The 2015 algal bloom in Lake Erie was the largest in biomass since satellite record-keeping began in 2002. It came in spite of a forecast from scientists holding that a smaller bloom was likely, which came before heavy June rains changed everyone’s expectations. So what is in store for the Lake Erie algal bloom this year?
According to a bulletin released by the National Oceanic and Atmospheric Administration and prepared with help from Heidelberg University’s National Center for Water Quality Research, the algal bloom is expected to be smaller this year than it was in 2015. But the accuracy of the prediction depends largely on what happens in June. A wetter June could push more runoff into the Maumee River and increase phosphorus loads.
The true extent of the algal bloom remains to be seen and the forecasts will be updated as conditions change. For the month of June, a projection will be released every week. That schedule will drop to a new projection once every two weeks for the month of July.
The severity of the bloom in western Lake Erie depends on loads of total bioavailable phosphorus (TBP) from the river during what scientists term the “loading season” — between March 31 and July 1 each year. This spring has seen an average river load in the Maumee River, according to the bulletin, and precipitation is predicted to be close to normal over the next few weeks.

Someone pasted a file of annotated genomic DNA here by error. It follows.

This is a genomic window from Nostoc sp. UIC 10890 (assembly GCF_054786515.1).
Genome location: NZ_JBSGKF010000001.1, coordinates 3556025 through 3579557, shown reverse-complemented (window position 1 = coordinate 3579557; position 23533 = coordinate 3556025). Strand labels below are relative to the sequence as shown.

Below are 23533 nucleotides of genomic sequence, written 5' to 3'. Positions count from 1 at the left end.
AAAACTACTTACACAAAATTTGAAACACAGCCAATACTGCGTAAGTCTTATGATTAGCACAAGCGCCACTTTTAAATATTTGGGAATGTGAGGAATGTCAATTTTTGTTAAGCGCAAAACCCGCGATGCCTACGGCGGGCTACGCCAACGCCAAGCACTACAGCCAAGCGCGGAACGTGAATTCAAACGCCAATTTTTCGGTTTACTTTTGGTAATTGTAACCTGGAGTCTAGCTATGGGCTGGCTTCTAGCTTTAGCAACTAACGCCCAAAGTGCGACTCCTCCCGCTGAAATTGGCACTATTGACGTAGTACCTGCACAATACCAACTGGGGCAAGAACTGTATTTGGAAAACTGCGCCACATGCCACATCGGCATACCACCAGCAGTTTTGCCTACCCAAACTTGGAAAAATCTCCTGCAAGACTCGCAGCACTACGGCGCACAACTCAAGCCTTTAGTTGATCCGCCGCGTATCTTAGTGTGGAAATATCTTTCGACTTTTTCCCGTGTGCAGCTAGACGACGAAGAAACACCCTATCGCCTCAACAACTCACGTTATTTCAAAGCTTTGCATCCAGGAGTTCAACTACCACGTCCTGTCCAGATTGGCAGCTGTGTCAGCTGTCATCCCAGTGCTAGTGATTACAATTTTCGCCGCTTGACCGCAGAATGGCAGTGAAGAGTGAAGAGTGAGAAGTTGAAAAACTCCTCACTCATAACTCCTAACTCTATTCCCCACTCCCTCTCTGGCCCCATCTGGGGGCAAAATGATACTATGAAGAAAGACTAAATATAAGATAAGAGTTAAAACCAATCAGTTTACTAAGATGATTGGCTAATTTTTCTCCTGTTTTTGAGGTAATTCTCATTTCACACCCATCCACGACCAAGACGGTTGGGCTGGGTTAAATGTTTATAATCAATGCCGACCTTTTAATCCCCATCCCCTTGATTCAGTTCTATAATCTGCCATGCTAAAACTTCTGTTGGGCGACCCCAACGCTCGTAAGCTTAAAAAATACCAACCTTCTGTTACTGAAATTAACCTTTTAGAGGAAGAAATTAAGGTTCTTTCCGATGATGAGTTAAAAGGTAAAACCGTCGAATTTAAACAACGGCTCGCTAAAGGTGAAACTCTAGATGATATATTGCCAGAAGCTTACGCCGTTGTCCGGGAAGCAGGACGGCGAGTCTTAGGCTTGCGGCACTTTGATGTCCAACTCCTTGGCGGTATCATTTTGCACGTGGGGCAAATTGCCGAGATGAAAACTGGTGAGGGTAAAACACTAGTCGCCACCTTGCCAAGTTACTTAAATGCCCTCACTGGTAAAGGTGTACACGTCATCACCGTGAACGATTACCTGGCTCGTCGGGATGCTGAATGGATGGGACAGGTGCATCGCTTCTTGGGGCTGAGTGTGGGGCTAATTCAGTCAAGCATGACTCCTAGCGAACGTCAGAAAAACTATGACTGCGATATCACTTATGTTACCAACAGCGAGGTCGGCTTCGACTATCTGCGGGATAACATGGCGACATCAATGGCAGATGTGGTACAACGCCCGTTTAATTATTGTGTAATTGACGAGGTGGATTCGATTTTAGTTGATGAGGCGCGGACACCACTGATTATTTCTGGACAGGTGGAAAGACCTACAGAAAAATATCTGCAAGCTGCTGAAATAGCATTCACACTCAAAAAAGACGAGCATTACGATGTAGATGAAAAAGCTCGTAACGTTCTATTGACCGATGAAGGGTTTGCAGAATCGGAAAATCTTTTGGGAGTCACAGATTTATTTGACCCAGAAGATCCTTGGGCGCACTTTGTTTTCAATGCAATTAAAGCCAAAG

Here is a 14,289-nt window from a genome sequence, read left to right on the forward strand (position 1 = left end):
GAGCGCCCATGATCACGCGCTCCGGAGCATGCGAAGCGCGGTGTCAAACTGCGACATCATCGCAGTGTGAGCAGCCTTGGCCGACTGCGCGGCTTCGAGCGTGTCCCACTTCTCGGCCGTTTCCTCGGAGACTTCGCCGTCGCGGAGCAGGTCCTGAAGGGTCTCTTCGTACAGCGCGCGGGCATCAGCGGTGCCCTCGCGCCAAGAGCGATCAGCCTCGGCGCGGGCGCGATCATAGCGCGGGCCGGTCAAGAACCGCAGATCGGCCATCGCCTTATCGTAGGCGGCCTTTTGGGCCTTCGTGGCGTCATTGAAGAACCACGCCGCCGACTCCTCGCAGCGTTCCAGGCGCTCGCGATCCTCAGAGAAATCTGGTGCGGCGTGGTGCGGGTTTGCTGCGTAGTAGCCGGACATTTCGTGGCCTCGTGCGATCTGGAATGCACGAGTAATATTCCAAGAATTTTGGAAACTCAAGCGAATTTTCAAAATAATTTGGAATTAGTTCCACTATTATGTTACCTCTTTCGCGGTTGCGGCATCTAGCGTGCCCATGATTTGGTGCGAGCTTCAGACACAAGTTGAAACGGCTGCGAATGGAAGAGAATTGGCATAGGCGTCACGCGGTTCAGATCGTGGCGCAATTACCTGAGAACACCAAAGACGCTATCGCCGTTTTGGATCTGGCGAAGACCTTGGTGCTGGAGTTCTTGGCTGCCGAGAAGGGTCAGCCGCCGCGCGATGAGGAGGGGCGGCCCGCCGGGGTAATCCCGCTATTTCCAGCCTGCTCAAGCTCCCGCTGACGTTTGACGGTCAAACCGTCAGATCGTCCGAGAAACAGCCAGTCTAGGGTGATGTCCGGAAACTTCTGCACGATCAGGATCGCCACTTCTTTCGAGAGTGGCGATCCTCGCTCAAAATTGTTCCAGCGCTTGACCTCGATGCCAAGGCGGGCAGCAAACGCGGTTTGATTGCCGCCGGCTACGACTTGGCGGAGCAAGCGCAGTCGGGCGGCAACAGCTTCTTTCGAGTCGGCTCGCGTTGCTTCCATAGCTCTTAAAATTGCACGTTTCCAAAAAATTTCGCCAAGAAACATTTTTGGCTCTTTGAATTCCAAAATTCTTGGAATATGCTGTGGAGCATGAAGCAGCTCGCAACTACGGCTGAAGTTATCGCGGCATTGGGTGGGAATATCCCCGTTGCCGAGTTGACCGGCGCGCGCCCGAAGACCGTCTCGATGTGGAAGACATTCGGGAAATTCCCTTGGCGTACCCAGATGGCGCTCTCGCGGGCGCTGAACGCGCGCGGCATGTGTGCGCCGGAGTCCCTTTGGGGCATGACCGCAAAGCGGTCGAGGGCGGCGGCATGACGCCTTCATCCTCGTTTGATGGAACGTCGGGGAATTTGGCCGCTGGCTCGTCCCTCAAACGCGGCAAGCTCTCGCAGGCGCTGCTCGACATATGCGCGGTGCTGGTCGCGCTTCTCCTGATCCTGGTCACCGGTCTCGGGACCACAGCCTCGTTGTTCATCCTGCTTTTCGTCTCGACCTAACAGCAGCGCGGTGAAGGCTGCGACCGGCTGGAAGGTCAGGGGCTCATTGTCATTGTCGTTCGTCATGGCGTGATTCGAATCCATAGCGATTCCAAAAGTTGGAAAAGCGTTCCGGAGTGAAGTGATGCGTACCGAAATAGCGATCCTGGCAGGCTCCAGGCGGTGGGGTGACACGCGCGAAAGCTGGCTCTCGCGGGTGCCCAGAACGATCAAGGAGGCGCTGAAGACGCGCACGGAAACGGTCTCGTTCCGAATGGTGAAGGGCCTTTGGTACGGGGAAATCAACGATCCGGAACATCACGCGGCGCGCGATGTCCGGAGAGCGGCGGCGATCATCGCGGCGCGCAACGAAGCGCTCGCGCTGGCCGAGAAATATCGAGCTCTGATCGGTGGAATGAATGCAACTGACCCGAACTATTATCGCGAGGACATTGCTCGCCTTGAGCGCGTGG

TBP is the sum of dissolved phosphorus (100 percent available to algal blooms) and portions of particulate phosphorus that are bioavailable. The loads of dissolved reactive phosphorus have been steadily increasing since about the mid 1990s, say scientists at Heidelberg. Because of that, they are attributing the return of algal blooms in Lake Erie since 2003 to dissolved phosphorus.
What are your expectations for the 2016 Lake Erie algal bloom? How important is dissolved reactive phosphorus in spurring the blooms? Please consider leaving a comment to share your thoughts!